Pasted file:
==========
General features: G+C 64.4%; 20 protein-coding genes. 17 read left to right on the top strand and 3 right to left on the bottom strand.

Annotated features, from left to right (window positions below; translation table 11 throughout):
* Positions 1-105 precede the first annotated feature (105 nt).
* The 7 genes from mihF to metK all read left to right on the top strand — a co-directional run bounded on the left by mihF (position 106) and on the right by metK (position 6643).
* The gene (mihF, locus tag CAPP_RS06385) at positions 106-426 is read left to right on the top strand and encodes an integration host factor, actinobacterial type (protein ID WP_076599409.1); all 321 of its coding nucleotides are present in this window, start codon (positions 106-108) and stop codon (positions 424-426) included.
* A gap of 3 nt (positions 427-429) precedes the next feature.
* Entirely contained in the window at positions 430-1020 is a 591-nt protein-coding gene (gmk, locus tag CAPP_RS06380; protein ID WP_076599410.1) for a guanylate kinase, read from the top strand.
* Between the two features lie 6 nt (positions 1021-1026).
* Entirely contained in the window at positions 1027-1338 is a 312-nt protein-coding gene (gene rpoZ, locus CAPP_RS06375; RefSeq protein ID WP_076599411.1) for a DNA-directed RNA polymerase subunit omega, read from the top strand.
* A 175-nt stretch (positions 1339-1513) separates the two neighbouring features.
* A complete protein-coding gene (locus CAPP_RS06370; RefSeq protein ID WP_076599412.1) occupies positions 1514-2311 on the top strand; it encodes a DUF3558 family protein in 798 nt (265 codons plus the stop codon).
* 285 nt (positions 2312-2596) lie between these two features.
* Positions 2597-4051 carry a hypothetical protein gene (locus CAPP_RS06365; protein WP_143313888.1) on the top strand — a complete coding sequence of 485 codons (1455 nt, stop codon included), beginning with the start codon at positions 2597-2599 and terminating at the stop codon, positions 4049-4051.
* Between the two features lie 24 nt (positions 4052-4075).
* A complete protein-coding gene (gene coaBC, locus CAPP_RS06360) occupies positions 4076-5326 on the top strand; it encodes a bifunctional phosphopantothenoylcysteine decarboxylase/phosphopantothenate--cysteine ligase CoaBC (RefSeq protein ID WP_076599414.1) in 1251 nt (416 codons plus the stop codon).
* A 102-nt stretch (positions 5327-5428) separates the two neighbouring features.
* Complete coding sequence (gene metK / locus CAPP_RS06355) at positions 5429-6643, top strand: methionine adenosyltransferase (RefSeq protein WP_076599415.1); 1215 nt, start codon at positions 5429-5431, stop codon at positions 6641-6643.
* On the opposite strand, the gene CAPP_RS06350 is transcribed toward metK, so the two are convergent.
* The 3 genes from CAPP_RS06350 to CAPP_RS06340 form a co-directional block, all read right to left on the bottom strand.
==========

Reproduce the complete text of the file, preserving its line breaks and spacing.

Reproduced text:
General features: G+C 64.4%; 20 protein-coding genes. 17 read left to right on the top strand and 3 right to left on the bottom strand.

Annotated features, from left to right (window positions below; translation table 11 throughout):
* Positions 1-105 precede the first annotated feature (105 nt).
* The 7 genes from mihF to metK all read left to right on the top strand — a co-directional run bounded on the left by mihF (position 106) and on the right by metK (position 6643).
* The gene (mihF, locus tag CAPP_RS06385) at positions 106-426 is read left to right on the top strand and encodes an integration host factor, actinobacterial type (protein ID WP_076599409.1); all 321 of its coding nucleotides are present in this window, start codon (positions 106-108) and stop codon (positions 424-426) included.
* A gap of 3 nt (positions 427-429) precedes the next feature.
* Entirely contained in the window at positions 430-1020 is a 591-nt protein-coding gene (gmk, locus tag CAPP_RS06380; protein ID WP_076599410.1) for a guanylate kinase, read from the top strand.
* Between the two features lie 6 nt (positions 1021-1026).
* Entirely contained in the window at positions 1027-1338 is a 312-nt protein-coding gene (gene rpoZ, locus CAPP_RS06375; RefSeq protein ID WP_076599411.1) for a DNA-directed RNA polymerase subunit omega, read from the top strand.
* A 175-nt stretch (positions 1339-1513) separates the two neighbouring features.
* A complete protein-coding gene (locus CAPP_RS06370; RefSeq protein ID WP_076599412.1) occupies positions 1514-2311 on the top strand; it encodes a DUF3558 family protein in 798 nt (265 codons plus the stop codon).
* 285 nt (positions 2312-2596) lie between these two features.
* Positions 2597-4051 carry a hypothetical protein gene (locus CAPP_RS06365; protein WP_143313888.1) on the top strand — a complete coding sequence of 485 codons (1455 nt, stop codon included), beginning with the start codon at positions 2597-2599 and terminating at the stop codon, positions 4049-4051.
* Between the two features lie 24 nt (positions 4052-4075).
* A complete protein-coding gene (gene coaBC, locus CAPP_RS06360) occupies positions 4076-5326 on the top strand; it encodes a bifunctional phosphopantothenoylcysteine decarboxylase/phosphopantothenate--cysteine ligase CoaBC (RefSeq protein ID WP_076599414.1) in 1251 nt (416 codons plus the stop codon).
* A 102-nt stretch (positions 5327-5428) separates the two neighbouring features.
* Complete coding sequence (gene metK / locus CAPP_RS06355) at positions 5429-6643, top strand: methionine adenosyltransferase (RefSeq protein WP_076599415.1); 1215 nt, start codon at positions 5429-5431, stop codon at positions 6641-6643.
* On the opposite strand, the gene CAPP_RS06350 is transcribed toward metK, so the two are convergent.
* The 3 genes from CAPP_RS06350 to CAPP_RS06340 form a co-directional block, all read right to left on the bottom strand.